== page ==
Magazine article Tikkun

Lieberman's Renewal

Magazine article Tikkun

Lieberman's Renewal

Article excerpt

Lieberman was waiting for the rabbi, determined to get his money back. If anybody asked him, he would say that things were wonderful here: who wouldn't like beans twice a day for a week and a bed as thick as a mouse pad. But nobody was talking to him, so he didn't get a chance. To think that he had paid two hundred dollars plus an extra four hundred for a private room in the first place was crazy. These summer retreats didn't work for him; they were okay for Sixties people, for vegetarians and Buddhists and Jews who were grasping at straws, not an accountant from Fort Lee, New Jersey who couldn't wear shorts and had never believed in God. He had promised himself that he would try it and he tried it and as soon as he got his deposit back he was leaving. But the intern at the desk couldn't give him his money back and the rabbi who ran this place was off chanting in the hot tub and so he waited in the lobby preparing his case.

First of all, his room was hot. Where there was supposed to be a vent for air conditioning, there was a hole in the floor, right over the basement, a perfect place for someone to stand there and look up at him. Lieberman was not paranoid - he had tried it. By balancing on a wooden crate and craning his neck, he could look up the vent and see his bed, a fact that determined Lieberman to remain fully dressed in his room at all times. As to the problem of fresh air, when he opened his windows he heard drums and singing, day and night. Lieberman would be the first to admit that he was not musically inclined, but he did enjoy the traditional songs in shul. Here he didn't recognize one tune. They didn't even use words, these people, they sang "daidai" this and "dai-dai" that like dancing Chassids; even the Sh'ma they changed. What would be so bad if they said Adonai - but no. Here it was Yah they said for God's name; "Yahhhh," like you're opening your mouth for a tongue depressor. Sh'ma yisrael Yah (on the out breath) elohanu - and what was it with these people and their breathing? He didn't drive all the way up here to learn how to breathe; he knew how to breathe and when he forgot he'd be dead anyway.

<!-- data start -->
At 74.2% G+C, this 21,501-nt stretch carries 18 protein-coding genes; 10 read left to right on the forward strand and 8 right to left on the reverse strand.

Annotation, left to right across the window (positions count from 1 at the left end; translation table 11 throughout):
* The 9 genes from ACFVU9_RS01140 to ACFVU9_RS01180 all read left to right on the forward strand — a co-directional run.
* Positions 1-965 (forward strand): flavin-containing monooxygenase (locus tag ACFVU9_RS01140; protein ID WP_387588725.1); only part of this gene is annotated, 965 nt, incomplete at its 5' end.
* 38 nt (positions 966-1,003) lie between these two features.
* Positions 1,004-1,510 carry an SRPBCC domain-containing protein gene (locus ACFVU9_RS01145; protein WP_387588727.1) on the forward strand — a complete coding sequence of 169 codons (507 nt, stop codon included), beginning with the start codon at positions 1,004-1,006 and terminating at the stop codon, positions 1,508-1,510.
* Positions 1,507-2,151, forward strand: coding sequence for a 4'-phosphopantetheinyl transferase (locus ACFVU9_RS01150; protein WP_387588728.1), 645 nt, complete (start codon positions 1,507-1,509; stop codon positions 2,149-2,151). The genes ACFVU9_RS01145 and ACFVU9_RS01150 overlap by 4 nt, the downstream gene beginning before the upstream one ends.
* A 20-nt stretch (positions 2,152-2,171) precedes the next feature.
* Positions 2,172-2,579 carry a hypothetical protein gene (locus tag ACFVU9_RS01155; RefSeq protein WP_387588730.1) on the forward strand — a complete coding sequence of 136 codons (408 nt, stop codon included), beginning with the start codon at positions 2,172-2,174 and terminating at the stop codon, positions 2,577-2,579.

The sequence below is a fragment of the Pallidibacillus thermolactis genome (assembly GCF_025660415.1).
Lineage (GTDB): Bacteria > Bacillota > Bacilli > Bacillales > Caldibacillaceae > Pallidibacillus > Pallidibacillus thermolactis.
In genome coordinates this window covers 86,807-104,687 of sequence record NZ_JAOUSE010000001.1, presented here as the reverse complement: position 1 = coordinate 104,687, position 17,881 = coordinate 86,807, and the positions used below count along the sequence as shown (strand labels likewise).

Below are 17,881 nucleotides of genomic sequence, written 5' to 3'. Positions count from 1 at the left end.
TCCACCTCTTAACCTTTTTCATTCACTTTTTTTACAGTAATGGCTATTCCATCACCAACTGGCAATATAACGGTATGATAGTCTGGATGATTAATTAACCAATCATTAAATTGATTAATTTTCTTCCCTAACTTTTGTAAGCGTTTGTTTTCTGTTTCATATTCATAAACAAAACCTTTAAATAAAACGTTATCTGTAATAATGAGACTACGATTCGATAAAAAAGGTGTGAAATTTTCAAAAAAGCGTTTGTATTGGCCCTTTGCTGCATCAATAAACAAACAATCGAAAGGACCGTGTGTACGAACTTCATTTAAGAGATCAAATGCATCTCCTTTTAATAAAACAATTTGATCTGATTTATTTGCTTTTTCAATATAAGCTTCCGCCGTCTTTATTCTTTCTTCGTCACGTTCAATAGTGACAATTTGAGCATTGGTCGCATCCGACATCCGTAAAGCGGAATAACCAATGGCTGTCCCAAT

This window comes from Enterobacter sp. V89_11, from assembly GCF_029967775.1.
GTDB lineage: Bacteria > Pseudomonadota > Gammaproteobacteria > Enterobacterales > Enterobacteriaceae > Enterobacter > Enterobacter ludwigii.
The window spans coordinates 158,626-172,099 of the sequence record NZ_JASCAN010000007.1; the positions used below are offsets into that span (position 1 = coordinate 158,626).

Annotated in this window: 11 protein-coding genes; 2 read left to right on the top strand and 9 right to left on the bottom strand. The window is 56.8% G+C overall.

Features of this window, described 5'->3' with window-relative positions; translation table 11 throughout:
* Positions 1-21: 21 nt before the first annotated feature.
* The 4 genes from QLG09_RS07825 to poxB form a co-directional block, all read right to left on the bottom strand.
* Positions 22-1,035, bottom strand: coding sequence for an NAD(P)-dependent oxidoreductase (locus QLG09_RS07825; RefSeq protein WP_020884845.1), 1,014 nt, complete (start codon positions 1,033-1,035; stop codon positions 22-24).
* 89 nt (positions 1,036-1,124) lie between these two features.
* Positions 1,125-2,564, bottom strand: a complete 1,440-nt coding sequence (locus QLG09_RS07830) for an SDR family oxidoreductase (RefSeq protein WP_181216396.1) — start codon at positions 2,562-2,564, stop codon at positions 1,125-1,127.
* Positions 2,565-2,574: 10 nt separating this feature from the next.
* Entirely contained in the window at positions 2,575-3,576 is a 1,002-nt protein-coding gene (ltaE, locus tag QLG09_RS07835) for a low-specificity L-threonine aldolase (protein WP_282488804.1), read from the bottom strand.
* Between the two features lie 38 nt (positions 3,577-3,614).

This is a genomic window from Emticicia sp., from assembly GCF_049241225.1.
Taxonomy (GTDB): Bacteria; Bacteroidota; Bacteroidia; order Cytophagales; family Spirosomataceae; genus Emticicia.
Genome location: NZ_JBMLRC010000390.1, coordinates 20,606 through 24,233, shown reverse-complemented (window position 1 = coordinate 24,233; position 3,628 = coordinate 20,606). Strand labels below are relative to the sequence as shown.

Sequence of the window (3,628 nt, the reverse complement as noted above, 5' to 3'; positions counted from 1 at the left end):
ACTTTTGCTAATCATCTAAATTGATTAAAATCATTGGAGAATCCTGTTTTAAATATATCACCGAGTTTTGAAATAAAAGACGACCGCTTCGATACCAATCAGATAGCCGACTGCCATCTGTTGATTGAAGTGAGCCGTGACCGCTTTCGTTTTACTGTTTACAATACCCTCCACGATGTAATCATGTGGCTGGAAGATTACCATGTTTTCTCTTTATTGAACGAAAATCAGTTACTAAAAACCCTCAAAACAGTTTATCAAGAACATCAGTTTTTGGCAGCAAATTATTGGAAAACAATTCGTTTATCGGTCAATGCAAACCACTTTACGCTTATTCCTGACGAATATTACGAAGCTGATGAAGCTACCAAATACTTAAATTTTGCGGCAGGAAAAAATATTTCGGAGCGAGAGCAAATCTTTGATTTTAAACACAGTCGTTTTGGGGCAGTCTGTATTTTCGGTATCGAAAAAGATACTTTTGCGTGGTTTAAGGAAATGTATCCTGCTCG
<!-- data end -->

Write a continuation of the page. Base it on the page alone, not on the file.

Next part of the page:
Lieberman sat in the lobby next to the big stone chimney he had seen in the brochure that had convinced him to come here in the first place, that had put him in mind of mountains and nature. He needed nature. He had been married at nineteen; a father at twenty-one. He had studied for his CPA while the Columbia campus was exploding. Since then, he had steered clear of politics and drugs and sex with other women; he sent three children to college and kept his Oldsmobiles until they had eighty thousand miles on them. While his older brother was looking for yet another job at fifty years-old, Lieberman was about to become first vice-president of his firm. But he was dead inside, his wife had told him so; his ex-wife, who had insisted on ball room dancing lessons and aerobics and couples counseling and finally a restraining order because he put his fist through the windshield of the Oldsmobile the night she told him she wanted a divorce. So he was starting over again and things were different now.

Women expected him to talk about nature, the trees, the water, recycled paper. But the trees all looked the same to Lieberman. Yes, he would admit, on close inspection, some had leaves shaped like almonds, some like mittens, but they were all green, they had trunks in the middle, and branches and roots. If anybody asked him he would say, "Beautiful, beautiful," but nobody talked to him here, so he didn't have to say anything. He was an accountant from Fort Lee, New Jersey, and he looked it, he couldn't even wear shorts. He had legs like big pink bologna sausages. Since he was twelve years old, people laughed at his knees. His world was numbers, tax laws; his specialty the home office deduction. Years ago, he had spotted a trend, when his brother had been laid off. Others, too - loyal and experienced people, men and women both - fired one day after thirty years of service with all the appreciation of a bullet to the back of the head. …

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